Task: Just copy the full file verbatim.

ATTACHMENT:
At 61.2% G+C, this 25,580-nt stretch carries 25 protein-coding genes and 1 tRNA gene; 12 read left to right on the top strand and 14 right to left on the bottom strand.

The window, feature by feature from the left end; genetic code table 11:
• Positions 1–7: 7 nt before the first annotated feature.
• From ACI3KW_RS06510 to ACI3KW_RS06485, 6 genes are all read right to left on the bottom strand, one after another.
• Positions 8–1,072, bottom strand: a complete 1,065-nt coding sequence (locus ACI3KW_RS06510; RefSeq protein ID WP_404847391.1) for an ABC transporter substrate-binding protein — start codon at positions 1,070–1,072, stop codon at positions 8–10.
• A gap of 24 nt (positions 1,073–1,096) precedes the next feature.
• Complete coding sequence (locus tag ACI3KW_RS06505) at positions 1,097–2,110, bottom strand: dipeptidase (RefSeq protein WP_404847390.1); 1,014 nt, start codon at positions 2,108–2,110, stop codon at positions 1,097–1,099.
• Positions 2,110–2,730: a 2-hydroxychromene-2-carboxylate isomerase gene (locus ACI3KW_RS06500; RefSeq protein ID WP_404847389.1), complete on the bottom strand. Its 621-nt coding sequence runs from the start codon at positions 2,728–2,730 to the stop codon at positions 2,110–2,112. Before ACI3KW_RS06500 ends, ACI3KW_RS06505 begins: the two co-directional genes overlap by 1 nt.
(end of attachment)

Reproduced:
At 61.2% G+C, this 25,580-nt stretch carries 25 protein-coding genes and 1 tRNA gene; 12 read left to right on the top strand and 14 right to left on the bottom strand.

The window, feature by feature from the left end; genetic code table 11:
• Positions 1–7: 7 nt before the first annotated feature.
• From ACI3KW_RS06510 to ACI3KW_RS06485, 6 genes are all read right to left on the bottom strand, one after another.
• Positions 8–1,072, bottom strand: a complete 1,065-nt coding sequence (locus ACI3KW_RS06510; RefSeq protein ID WP_404847391.1) for an ABC transporter substrate-binding protein — start codon at positions 1,070–1,072, stop codon at positions 8–10.
• A gap of 24 nt (positions 1,073–1,096) precedes the next feature.
• Complete coding sequence (locus tag ACI3KW_RS06505) at positions 1,097–2,110, bottom strand: dipeptidase (RefSeq protein WP_404847390.1); 1,014 nt, start codon at positions 2,108–2,110, stop codon at positions 1,097–1,099.
• Positions 2,110–2,730: a 2-hydroxychromene-2-carboxylate isomerase gene (locus ACI3KW_RS06500; RefSeq protein ID WP_404847389.1), complete on the bottom strand. Its 621-nt coding sequence runs from the start codon at positions 2,728–2,730 to the stop codon at positions 2,110–2,112. Before ACI3KW_RS06500 ends, ACI3KW_RS06505 begins: the two co-directional genes overlap by 1 nt.